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…and other post-graduation lessons

Darren Sharp | Fulcrum Staff

EXACTLY ONE YEAR a go, I was handing in the last university assignment of my education. I remember strolling into my prof’s office and dropping my paper on the desk, an epic smile on my face. I left the building and positively floated my way home. I couldn’t have felt prouder of myself. I was done school! Nothing could bring me down.

Of course, finishing at the U of O wasn’t the scary part. That would come shortly after, when I had no idea what the hell I was going to do next.

Graduation is an incredible achievement for all the students finishing up their university careers this April. In a couple months you’ll have on a cap and gown, and you’ll hear your name called, and you’ll walk down the aisle to shake hands with Allan Rock, and you may be lucky enough to have friends and family in the audience to cheer you on. Take that moment in; it’s one of the most gratifying experiences you’ll have had thus far in your life, and you deserve a moment to pat yourself on the back.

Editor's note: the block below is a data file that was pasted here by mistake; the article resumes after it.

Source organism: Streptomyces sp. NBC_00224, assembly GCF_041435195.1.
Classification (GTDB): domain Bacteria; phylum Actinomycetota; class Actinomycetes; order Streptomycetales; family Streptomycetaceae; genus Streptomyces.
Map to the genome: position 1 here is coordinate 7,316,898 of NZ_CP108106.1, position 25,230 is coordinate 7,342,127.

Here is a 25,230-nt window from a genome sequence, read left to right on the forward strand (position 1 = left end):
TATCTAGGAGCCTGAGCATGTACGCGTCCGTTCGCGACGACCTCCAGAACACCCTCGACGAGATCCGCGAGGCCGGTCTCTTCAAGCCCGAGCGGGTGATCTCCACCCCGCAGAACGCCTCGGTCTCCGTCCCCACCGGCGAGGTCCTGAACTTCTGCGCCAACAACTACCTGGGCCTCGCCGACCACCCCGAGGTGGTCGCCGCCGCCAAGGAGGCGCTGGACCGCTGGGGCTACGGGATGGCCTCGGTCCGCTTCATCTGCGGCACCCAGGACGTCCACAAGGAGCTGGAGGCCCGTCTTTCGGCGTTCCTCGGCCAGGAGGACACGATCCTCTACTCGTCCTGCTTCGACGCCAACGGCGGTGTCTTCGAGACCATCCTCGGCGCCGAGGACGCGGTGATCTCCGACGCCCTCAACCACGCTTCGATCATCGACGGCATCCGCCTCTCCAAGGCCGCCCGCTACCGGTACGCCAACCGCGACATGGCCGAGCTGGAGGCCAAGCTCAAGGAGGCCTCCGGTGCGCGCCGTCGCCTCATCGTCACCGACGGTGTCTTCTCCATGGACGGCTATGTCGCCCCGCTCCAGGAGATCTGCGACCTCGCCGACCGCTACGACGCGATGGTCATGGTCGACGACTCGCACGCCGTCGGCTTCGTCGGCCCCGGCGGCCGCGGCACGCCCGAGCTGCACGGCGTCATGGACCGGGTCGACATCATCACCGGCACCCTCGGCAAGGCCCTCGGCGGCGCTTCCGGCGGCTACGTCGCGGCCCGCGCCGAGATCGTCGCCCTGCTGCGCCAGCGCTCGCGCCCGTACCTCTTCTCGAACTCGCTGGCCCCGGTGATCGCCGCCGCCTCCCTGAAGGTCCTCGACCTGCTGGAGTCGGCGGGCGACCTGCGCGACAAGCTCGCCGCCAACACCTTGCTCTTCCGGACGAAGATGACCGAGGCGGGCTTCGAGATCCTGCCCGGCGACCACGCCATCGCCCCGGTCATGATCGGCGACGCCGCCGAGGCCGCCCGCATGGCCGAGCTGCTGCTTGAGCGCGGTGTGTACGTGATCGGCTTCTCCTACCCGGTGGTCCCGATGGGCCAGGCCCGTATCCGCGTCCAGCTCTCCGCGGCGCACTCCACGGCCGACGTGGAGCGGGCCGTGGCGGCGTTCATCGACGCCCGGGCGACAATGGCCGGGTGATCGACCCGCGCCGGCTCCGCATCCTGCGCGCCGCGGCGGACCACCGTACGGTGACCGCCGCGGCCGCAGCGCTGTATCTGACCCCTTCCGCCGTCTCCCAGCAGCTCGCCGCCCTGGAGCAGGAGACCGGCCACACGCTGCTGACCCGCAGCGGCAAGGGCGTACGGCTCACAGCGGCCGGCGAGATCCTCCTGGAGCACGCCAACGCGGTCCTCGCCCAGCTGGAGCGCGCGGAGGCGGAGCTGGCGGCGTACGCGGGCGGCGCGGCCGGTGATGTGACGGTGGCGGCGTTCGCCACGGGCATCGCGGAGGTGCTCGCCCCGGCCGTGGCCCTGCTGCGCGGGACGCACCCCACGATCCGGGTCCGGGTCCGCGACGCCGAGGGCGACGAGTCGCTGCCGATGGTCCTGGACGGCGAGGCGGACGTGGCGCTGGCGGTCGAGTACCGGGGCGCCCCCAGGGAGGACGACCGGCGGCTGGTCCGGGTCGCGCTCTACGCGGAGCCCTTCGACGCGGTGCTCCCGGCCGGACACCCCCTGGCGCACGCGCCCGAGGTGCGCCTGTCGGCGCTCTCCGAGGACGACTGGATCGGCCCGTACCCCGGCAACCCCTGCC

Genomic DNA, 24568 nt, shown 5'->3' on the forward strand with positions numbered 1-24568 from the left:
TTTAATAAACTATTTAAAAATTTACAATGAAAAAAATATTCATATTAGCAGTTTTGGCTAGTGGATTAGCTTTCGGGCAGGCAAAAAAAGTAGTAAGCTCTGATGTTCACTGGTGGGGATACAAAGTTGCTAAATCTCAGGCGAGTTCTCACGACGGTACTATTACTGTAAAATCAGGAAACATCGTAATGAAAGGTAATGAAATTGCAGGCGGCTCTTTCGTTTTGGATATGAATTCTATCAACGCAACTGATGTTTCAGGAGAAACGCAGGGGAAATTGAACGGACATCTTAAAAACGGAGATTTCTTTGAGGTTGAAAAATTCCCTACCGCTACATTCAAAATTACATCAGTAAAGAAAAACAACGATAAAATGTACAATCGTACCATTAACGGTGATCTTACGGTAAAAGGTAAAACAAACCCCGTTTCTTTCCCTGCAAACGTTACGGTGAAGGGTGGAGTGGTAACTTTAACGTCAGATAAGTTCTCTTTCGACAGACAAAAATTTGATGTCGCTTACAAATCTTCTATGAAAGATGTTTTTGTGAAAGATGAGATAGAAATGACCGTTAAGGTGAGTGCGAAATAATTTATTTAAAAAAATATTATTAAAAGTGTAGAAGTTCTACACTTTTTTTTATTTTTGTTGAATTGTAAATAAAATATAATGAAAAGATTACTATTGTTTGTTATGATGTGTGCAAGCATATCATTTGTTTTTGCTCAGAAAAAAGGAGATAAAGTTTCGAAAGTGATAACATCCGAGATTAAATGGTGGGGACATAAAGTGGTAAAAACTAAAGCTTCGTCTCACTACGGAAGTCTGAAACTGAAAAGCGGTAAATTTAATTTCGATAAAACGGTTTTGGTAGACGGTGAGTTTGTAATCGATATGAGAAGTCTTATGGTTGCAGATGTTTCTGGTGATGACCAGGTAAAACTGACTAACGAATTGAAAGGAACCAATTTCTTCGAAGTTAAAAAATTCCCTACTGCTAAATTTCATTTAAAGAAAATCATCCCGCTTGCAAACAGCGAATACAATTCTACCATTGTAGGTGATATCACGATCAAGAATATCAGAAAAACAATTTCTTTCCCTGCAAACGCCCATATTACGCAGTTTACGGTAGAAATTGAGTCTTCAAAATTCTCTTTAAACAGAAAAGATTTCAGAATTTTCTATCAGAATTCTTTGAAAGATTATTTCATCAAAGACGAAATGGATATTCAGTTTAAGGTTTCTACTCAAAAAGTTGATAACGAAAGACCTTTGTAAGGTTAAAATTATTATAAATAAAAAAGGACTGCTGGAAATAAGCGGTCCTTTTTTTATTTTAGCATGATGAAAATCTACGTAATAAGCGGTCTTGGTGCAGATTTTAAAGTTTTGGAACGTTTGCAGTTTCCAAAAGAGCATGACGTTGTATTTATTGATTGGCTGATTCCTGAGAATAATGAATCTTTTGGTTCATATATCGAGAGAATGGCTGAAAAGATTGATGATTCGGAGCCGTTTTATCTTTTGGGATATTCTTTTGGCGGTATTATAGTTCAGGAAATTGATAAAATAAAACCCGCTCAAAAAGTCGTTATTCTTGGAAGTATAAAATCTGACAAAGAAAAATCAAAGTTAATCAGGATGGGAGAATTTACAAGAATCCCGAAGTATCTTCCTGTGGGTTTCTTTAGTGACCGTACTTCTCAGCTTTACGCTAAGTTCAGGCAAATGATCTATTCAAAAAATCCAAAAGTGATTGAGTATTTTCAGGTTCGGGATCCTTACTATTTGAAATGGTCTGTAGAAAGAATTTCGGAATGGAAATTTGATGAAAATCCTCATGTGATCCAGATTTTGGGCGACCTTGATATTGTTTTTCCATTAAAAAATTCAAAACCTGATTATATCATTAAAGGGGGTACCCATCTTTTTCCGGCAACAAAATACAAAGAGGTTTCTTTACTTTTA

Once you walk off that stage, though, it gets complicated. Most of you won’t have your dream job lined up quite yet, and many of you won’t have a job at all. You could be moving to a new city for a great opportunity, or you could be moving back to your parents’ place until you figure your life out. You’ll have a fancy degree in your hand, but to the public you’ll be a twentysomething working at the mall making barely enough money to pay your bills.

If some of those scenarios terrify you, you’re not alone. But here’s a little wisdom from someone who’s been surviving in the real world for a year now: You’re going to be fine.

The most important lesson I’ve learned since graduating is that life isn’t a race. You’re allowed to take time to get yourself together. You can’t freak out when your friends start posting Facebook statuses about the exciting things they’re doing; comparisons will get you nowhere. You’re on your own journey, and that journey may involve moving back home or working at Starbucks while you build your portfolio or starting at a job you hate so you can work up to one you love. You’re not a failure if your best friend is making $40, 000 and you’re still pulling minimum wage. You have to start somewhere to get somewhere.

So while you’re finishing up exams and getting ready to begin the rest of your life, remember this: You’ve made it this far, adulthood isn’t quite as terrifying as you’ve been told, and you’re going to be okay.